In 1926, the brick industry was still producing as many as 4 million bricks a year. As train service diminished, however, the industry faded as the railroad service faded. After making bricks for 40 years, the last yard closed in 1929.

The brick industry also left a physical impression on Princeton and the surrounding country side, as nearly all the business establishments in Princeton and many of the better homes in the village and surrounding farming community were built of Princeton brick.


Potato Industry


In 1890, agriculture began taking the place of lumber as the most important industry of Princeton. Up to that time very few potatoes had been raised in this vicinity as wheat was grown extensively in the Princeton area. Farmers soon discovered that the soil here was well adapted to the cultivation of potatoes, and it was not long before potatoes were being raised on an extensive scale.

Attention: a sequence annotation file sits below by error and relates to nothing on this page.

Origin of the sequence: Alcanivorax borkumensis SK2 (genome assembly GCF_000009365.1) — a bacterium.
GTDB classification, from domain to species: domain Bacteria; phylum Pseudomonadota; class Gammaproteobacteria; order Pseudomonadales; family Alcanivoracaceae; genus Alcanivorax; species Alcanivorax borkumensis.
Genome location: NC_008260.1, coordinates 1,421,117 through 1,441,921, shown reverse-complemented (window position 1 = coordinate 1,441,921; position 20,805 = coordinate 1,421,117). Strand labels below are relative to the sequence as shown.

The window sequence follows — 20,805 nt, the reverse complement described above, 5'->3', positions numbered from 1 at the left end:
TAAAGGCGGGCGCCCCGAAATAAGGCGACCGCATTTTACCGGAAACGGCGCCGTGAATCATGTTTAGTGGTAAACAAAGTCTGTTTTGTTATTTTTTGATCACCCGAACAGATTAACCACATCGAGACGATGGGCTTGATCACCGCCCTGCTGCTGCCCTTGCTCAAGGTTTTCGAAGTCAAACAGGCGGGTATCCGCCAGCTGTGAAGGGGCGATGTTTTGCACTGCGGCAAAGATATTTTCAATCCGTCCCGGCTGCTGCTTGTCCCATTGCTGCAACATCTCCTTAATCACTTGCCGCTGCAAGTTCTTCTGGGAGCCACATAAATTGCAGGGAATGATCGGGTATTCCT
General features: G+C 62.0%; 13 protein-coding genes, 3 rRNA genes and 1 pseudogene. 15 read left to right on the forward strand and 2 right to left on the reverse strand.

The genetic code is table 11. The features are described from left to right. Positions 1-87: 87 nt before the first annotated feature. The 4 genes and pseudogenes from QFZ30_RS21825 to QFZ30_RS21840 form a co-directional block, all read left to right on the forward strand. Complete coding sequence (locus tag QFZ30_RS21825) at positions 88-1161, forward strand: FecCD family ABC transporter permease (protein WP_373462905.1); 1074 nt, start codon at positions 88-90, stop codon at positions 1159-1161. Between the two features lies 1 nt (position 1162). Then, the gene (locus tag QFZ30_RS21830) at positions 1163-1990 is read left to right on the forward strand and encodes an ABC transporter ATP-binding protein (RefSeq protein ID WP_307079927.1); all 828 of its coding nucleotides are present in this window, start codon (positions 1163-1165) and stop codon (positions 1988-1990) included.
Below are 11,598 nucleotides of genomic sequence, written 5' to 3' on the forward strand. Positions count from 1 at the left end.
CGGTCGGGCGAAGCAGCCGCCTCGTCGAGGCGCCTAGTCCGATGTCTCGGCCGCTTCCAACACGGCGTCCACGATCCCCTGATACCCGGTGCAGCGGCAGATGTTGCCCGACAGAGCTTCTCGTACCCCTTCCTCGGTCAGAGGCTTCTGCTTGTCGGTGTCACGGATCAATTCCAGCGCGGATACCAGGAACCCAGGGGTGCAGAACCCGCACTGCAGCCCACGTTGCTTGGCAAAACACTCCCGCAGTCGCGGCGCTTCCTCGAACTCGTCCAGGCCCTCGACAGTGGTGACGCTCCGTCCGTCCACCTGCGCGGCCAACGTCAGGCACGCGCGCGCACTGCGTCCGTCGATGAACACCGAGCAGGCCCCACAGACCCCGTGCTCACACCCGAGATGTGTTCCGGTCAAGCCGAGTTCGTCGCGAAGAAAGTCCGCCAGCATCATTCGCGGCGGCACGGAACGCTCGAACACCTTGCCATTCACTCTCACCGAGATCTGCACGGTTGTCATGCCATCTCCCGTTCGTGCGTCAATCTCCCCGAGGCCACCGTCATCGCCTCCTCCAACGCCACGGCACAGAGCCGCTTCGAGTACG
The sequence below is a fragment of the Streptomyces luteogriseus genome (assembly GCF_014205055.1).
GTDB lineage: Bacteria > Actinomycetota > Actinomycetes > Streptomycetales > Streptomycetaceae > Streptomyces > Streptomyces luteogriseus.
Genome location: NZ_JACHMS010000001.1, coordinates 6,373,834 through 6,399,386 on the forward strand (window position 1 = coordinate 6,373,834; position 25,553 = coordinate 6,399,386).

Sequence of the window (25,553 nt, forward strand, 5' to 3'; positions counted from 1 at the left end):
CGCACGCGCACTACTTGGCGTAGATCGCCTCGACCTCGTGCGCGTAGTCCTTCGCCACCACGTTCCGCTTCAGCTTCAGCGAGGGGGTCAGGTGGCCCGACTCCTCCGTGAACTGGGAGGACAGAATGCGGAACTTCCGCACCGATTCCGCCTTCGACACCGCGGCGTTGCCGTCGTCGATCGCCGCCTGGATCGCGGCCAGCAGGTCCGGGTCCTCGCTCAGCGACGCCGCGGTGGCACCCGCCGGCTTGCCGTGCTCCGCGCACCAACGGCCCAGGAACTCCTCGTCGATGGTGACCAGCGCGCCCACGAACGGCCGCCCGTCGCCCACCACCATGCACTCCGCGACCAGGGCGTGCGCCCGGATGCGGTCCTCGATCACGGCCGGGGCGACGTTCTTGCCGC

Potato Famers near Princeton, ca. 1920 (MHS)


During this time nearly every farmer had quite a few rejected potatoes in his crop for which he could receive only a small price, if anything, on the market. It became apparent that there was a need of a starch factory in this village to use these rejected potatoes. Both Anoka and Elk River had such factories. In its issue of May 16, 1889, the Union commented on the need of a starch factory:


“If we are going to have a starch factory, creamery or anything else here in Princeton, the business men – when we say business men we don’t mean storekeepers only – and property owners must take hold of the matter, Princeton must do the same. If a bonus is to be raised, let a meeting be called, and let each contribute according to his or her means. Something must be done to liven up the town. A man in business can afford to give liberally; by so doing he will help the town and his own private interests as well. A man that owns a dozen lots can afford to give away three of them in order to enhance the value of the remaining nine. We do not believe in giving aid at present, but we do believe in offering some inducement to start new enterprises. Let a meeting be called without delay, and see what can be done” (Princeton Centennial p. 15-17).